Junho has just dropped his mini-album! The 2PM singer unveils 7 new tracks on ‘Canvas,’ 2 of them available only on the CD. He also released 3 MVs as well, along with a “Special Clip” of “BYE BYE.” It’s been 2 years since his LP ‘ONE,’ so fans of his solo career have been waiting for this one.
The title track “CANVAS” is hybrid R&B with some elements of tropical house. It doesn’t really settle on one genre. The presentation is fairly nondescript… all the standard things that we expect are there, like a thrumming bass and a pounding beat. But there are those plinking almost xylophone-like sounds throughout, as well as the down-pitched vocals and synth flourishes. Junho’s voice sort of has an ironic sound to it here. I like this song because while it can be simply listened to, there are layers to it that are fun to uncover.
“Fine” is the ballad on the album. It’s got enough going on where it barely qualifies as a ballad, more like soft pop. Still, it’s tenderly sung, and he seems to take a gentler approach to the vocals. The chorus is the hook, and despite his insistence that he’s fine, we can tell very clearly that he is not. I like the vocal range that he’s shown so far and look forward to hearing more.
“Instant love” is the club-banger but it has some distinctly retro elements. For instance, the chorus is done almost entirely in falsetto and sounds for all the world like something that you might hear in a ’70s discotheque. The main verses have that thrumming bass, and a pounding beat that sets it up for something exciting. It’s a good song and a refreshing change from the other slower songs that started off the EP.
“Nobody Else” is a pop tune that should be very very familiar to any 2PM fan. It has been performed time and again, and this time he put it on the EP. There is almost no difference between this and any other version you’ve heard, other than the fact that he does the raps himself. It’s not a bad tune, though I was maybe hoping for something more – maybe a bluesy remix?
“BYE BYE” (Feat. CHEEZE) is a duet between Junho and Dalchong of CHEEZE. This is a light R&B song that seems, well, a lot like a CHEEZE song, with the exception of Junho’s vocals. It’s very polite and restrained, and I think that’s part of the problem. There’s not a lot to distinguish it, nothing to make it pop other than Dalchong’s sweet, sweet voice.
In some ways, it’s tighter and more realized than ‘ONE.’ I think the mini-album format is good because you need to have more of what makes an album good. And he’s done that here, for the most part. He’s become a little more experimental and does so without straying too far out in left field. This EP is a canvas, and Junho has wielded his brush skillfully.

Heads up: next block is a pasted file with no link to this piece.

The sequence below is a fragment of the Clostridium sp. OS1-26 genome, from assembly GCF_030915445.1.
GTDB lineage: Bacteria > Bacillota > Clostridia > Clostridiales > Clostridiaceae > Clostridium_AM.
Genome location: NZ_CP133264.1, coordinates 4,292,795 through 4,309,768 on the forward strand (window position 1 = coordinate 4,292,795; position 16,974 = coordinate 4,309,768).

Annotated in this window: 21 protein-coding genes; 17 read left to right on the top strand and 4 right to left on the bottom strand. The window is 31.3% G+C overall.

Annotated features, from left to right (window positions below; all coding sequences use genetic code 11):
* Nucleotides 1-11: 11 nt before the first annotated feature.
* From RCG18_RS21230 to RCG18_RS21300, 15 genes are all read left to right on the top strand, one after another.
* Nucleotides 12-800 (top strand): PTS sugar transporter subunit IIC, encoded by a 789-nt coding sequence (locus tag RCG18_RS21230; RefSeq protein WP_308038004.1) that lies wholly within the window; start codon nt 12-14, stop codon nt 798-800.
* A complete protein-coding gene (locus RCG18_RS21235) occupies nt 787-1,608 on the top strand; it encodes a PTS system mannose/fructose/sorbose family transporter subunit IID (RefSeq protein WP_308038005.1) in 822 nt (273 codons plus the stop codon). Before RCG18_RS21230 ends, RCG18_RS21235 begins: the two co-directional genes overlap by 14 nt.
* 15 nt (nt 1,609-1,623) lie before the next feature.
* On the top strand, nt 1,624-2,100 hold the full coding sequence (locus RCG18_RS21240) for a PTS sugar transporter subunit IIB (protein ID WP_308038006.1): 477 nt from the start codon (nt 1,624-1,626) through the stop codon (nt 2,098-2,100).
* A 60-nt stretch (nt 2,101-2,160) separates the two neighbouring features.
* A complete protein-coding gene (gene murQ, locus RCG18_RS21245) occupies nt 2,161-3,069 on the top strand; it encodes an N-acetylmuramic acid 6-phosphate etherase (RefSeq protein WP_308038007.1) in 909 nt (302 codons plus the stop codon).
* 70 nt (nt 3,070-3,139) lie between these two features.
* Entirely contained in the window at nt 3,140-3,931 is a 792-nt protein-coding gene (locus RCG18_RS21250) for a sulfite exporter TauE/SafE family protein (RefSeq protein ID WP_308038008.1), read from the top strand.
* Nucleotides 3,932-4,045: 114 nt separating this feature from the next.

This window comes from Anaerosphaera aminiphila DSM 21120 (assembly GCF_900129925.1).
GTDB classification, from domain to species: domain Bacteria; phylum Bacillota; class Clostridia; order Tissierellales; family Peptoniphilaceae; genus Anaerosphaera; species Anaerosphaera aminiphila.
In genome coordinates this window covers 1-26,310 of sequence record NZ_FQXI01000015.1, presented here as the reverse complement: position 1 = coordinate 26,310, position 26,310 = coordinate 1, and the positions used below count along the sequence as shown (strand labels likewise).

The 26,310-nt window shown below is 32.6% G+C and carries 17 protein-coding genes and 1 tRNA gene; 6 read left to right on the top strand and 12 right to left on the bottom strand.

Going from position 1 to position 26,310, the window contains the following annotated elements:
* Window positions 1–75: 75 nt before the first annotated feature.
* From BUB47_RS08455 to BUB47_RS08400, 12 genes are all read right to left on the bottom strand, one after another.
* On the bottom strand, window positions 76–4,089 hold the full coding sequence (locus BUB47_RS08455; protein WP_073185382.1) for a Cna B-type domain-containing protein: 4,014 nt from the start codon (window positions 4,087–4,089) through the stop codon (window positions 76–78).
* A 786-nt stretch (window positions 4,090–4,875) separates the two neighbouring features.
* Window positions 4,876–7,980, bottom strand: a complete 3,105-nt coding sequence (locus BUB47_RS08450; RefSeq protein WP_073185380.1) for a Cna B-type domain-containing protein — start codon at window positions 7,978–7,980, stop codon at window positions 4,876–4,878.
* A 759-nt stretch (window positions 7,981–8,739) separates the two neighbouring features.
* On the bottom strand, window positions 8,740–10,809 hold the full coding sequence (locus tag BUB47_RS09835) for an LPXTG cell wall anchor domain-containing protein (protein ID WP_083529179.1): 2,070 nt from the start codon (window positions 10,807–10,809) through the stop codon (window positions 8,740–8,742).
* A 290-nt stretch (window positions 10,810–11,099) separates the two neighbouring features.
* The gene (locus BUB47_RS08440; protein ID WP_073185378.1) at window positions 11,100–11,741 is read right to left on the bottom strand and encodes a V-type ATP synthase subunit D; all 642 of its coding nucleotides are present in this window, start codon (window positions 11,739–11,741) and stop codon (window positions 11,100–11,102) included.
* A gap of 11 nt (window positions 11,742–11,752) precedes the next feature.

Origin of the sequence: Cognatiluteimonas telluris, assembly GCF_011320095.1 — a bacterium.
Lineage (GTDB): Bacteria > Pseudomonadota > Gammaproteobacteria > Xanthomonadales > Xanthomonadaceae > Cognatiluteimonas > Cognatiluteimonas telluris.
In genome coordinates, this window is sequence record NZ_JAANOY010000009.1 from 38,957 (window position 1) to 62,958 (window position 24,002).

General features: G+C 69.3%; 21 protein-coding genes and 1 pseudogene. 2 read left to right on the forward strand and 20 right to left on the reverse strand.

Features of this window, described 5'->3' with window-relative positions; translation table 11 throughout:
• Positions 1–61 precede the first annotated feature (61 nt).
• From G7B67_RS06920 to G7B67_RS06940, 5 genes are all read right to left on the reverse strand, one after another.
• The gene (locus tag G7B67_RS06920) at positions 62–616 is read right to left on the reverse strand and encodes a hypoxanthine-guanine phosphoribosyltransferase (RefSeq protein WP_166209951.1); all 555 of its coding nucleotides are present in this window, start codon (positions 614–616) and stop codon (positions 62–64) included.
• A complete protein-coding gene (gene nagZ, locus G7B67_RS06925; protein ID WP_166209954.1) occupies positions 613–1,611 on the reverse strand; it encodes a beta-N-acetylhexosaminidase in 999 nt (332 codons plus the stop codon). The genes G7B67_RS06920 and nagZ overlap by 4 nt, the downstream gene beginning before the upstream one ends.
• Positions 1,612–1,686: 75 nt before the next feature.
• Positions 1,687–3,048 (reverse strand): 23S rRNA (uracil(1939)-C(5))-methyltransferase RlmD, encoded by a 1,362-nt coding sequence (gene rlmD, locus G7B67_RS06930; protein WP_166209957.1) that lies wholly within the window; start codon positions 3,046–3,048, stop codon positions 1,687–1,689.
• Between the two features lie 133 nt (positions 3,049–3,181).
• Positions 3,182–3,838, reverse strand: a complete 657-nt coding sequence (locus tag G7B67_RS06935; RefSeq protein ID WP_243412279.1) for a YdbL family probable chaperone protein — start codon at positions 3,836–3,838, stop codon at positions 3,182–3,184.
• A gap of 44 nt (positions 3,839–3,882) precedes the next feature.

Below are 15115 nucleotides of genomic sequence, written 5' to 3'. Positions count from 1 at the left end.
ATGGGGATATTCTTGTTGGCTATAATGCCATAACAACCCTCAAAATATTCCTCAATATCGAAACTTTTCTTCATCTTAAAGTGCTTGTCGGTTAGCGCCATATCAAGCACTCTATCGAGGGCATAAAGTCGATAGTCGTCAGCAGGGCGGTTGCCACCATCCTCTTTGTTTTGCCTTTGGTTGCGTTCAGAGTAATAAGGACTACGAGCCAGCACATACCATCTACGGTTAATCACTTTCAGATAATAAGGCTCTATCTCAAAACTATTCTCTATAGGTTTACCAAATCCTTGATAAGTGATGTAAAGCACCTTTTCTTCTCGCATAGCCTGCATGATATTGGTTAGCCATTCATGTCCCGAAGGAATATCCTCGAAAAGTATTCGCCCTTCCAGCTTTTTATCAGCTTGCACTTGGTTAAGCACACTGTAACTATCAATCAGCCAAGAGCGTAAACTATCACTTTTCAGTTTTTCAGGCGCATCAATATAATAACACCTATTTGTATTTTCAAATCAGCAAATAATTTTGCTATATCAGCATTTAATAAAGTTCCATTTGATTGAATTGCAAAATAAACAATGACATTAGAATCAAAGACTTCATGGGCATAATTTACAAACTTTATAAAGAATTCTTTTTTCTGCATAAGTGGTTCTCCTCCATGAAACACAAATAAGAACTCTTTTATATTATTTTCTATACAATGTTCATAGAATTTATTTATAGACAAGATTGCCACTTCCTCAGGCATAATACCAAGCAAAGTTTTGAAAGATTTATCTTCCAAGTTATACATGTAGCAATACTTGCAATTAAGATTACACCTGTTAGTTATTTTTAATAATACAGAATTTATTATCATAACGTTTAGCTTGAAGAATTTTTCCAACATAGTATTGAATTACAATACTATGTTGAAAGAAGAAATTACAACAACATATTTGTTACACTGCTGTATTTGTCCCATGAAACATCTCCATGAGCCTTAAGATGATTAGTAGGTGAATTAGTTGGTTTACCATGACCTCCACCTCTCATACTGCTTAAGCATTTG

Here Junho seems to be searching for something or someone, as he goes from place to place. He’s not in Korea, though — those cacti, palm trees, and rock formations give you a clue that he’s somewhere in the American southwest.
It almost seems as much travelogue as MV, as he visits various locations. There are just some intense shots here, where he’s walking at night, bathed in the lights of the city, or silhouetted against a scarlet sky. This is one of those videos I love, simply so I can see places that I have either never been, or don’t get out to see often.
And it’s hella artistic. The way the clouds move is sometimes impossible, the backgrounds dynamic. While I’d expect Junho to be the focus, here he almost takes a backseat to the scenery, which just makes for a stunning MV.
This MV treats us to the various dreamscapes that only animation can show us. We get words traveling across the screen, paw prints that hang in midair, and figures that form and are just as quickly discarded or morphed into something else.
The animation is fun, the art style whimsical. It reminds me of Drunken Tiger’s “The Cure” in some spots, P-Type’s “Lazyyy” in others. Either way, I’m an animation fan, so seeing an MV full of it can be sheer joy.
It’s a pretty fun time, even if you’re not supposed to think too hard about what you’re seeing. It’s nothing terribly amazing. But it’s a nice escape from the day, where you can enjoy some music and catch some interesting visuals along the way.
In direct opposition to the title, we see this MV chronicle a couple falling out of love.
The MV stars TWICE’s Sana and most of it is filmed home-movie style, with the awkward camera angles, jerky camera work, and iffy video quality associated with all that. There other shots that drive home the shattered love affair concept, like the distinctly un-home-movie-like melted neon heart, and pictures tossed in a pool. They fight too, but the MV, fortunately, skirts the issue of domestic violence.
Still, I like this framing device, cliche though it may be. I like stories, and this MV definitely tells one. It is a pretty simple MV — there’s none of the swanky animation or stunning vistas of the previous two MVs. Just a couple of attractive lovers who are closing the book on their relationship.
Still, as MVs go, it’s certainly not a bad one.
(Scores are averaged across all MVs)
SEE ALSO: 2PM’s Junho releases an MV teaser for ‘Canvas’